With two customers, two cashiers and one sandwich maker working away, I thought this would be a quick and easy visit to grab dinner and head back to CHEO's emergency room to eat. Sadly I was wrong.
The first customer was trying to figure out what she wanted as she ordered. The second customer at the other cash register was asking if certain items were in stock or not one at a time while the employee checked and returned, checked and returned, checked and returned... I rolled my eyes at how I ended up in this predicament with only one solution, "somebody order something!" Eventually customer number two ordered and I was next up to the cash register:
The Order: 2 Chicken Salad Sandwich combos with kettle chips, 1 medium coffee and 1 orange juice.
The order seemed simple enough, the cashier would easily get the drinks and the sandwich bar would easily make the sandwiches and load up the chips which are usually premade.
First order out was a chicken salad sandwich with some kind of bagel. Turns out the first customer finally figured out what she wanted and, because she had started ordering. No problem, with no one else but my order, things should move along pretty quickly.
Not so fast, I watch as the sandwich maker gets out one sandwich bun, cuts it, lettuce, tomato and then the premade chicken sandwich filling. It was like watching everything in slow motion. There was no urgency or professional level of speed there, just the slow movement forward. Wash rinse and repeat for the second sandwich. She then brought over both sandwiches in a paper bag with a smile on her face saying "2 Chicken Salad Sandwiches" and a smile on her face like she had just finished the most ardous task of all.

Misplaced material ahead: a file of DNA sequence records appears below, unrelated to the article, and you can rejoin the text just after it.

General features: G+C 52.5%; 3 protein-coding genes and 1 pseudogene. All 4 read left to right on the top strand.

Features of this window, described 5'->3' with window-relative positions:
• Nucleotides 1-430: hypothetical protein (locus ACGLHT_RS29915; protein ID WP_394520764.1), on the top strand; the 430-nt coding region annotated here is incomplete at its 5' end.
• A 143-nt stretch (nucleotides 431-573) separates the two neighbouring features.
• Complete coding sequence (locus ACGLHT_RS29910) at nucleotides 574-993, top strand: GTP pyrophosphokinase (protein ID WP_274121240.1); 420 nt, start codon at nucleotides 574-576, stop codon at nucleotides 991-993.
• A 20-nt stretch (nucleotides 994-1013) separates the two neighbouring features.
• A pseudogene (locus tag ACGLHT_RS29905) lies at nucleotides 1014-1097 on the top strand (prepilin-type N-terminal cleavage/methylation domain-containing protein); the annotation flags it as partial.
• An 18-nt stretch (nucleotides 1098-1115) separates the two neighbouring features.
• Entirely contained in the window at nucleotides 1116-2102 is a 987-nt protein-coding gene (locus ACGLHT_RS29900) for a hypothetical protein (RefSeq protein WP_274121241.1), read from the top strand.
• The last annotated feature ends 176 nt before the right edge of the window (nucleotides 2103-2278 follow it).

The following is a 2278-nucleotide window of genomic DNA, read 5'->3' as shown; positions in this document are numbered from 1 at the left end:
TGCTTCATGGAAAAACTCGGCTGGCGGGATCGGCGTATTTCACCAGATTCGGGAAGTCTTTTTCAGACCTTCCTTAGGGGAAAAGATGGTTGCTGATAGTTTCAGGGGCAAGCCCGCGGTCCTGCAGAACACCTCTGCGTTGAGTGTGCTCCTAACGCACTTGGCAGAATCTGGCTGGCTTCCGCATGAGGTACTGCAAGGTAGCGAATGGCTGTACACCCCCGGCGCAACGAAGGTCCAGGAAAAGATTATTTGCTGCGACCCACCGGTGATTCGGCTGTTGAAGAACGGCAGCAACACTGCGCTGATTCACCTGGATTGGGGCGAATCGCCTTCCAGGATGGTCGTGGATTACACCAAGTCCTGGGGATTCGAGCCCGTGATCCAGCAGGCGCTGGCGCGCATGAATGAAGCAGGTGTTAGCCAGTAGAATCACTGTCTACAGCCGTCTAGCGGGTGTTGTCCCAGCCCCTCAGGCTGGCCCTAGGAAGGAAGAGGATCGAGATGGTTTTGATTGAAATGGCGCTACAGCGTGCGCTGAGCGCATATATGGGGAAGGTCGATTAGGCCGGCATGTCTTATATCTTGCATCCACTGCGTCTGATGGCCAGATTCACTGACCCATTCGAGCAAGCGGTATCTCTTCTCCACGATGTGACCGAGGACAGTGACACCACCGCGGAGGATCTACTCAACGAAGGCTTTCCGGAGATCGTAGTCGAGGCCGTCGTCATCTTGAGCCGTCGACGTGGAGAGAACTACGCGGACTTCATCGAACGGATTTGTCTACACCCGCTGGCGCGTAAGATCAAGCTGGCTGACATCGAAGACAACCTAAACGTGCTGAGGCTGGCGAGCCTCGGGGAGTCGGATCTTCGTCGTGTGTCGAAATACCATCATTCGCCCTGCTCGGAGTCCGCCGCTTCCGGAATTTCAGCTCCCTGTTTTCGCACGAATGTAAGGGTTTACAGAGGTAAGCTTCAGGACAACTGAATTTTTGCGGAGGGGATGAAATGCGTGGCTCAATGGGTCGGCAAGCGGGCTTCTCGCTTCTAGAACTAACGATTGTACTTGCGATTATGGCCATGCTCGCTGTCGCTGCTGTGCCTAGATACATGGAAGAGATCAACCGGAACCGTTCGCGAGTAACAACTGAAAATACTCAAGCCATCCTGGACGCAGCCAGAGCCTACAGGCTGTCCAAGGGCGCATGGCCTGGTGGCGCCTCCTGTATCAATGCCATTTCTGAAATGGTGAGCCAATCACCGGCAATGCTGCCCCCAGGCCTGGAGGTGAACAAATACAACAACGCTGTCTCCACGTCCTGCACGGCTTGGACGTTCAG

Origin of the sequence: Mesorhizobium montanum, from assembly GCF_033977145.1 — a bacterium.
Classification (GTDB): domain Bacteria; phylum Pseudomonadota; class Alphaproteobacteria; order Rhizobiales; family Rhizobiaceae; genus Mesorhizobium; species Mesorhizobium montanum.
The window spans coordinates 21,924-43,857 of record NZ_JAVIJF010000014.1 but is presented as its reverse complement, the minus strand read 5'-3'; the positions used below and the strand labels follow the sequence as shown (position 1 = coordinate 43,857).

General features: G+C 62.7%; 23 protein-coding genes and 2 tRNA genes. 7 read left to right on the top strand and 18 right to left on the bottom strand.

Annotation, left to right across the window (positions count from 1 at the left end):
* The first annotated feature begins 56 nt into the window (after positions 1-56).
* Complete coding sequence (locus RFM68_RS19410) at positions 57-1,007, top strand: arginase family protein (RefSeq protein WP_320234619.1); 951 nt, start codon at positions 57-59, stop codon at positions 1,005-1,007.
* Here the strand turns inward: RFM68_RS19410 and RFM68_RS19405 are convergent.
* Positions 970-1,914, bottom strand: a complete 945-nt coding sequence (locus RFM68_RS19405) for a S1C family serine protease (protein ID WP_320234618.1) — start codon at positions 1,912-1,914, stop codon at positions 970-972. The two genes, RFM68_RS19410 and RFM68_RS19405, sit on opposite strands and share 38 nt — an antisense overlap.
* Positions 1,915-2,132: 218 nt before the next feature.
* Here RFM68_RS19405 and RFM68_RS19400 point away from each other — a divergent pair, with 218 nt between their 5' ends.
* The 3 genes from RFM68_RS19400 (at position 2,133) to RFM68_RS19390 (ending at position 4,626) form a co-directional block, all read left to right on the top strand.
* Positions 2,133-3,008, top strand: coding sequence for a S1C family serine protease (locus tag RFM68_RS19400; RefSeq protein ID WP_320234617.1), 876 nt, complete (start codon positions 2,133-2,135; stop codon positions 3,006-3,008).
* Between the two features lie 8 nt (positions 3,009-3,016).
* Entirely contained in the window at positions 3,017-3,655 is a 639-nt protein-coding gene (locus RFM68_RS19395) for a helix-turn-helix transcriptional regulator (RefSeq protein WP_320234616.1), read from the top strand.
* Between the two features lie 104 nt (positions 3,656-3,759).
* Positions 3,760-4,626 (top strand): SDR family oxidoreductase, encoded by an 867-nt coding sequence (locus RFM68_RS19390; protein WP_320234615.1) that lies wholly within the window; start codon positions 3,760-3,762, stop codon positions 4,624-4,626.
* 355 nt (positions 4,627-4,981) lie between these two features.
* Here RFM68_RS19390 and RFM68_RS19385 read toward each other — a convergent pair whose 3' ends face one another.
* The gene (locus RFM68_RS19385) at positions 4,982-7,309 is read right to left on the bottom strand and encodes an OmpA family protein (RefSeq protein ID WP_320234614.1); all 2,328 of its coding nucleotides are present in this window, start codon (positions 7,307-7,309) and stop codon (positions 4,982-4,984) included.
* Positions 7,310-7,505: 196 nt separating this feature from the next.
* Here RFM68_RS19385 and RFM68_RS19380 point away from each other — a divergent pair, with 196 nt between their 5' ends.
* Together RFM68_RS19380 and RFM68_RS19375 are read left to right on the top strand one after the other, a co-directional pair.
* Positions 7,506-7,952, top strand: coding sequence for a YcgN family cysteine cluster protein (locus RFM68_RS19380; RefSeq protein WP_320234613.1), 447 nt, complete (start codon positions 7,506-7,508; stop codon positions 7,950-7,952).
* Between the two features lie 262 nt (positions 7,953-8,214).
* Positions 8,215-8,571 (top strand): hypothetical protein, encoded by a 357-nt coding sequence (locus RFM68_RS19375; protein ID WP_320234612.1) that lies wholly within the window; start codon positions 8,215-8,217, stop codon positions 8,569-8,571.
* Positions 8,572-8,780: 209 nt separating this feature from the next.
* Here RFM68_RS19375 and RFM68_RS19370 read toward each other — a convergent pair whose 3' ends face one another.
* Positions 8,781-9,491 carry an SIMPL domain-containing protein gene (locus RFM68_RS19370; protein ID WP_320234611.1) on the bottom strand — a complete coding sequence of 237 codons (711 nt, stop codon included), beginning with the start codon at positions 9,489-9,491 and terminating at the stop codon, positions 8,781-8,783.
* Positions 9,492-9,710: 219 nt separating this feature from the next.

Except, two notable things that I know were typed into the system by the cashier...
"Where are the two potato chips that come with the combos I ordered?"
A disgusted look and slow return to the sandwich counter ensued where I was treated to a slow motion potato chip into bag demonstration. Followed by a waddle back to the cash and ceremonious dump of said potato chips into the bag with the awaiting sandwiches.
I took the bag and started the long return back the CHEO after what seemed was going to be less than five minute grab of food turned into a ten to fifteen minute ordeal.
To be fair, this seemed to be a one off. Most of the staff at this location are courteous and quick on their feet to move the line along of waiting patients, doctors, nurses and other healthcare professionals. But the sandwich bar set up needs to be changed so that perhaps when sandwiches are finished, it could be picked up in a single spot perhaps long the front area that abuts the hospital hallway. But that is for a future renovation.
The food taste wise was a little suspect. Sure the chips and drinks were fine and to Tim Hortons' corporate standards, but the chicken sandwich was bland. Not enough mayonaise or whatever sauce they use? It was quite different from what I had previously experienced at both this particular location and other times at the Tim Hortons on nearby Alta Vista.
Overall, I'll chalk this poor experience up to single occurrence. But concerns over wait times for prepared food from the sandwich bar is an issue. So if you are going for a soup, sandwich or even chili, be prepared for a wait. Coffee, tea or other beverage? This Tim Hortons does its best to get your favourite into your hand as fast as possible.
As for our daughter? She's doing well so far in the poop department even after this incident. We are also happy that our regular doctor's office will be open after the holidays to take care of any questions we may have. But the lasting question we have is why are many doctor's offices closed during Christmas break week which traditionally is the height of flu season in Ontario? This I'll never know.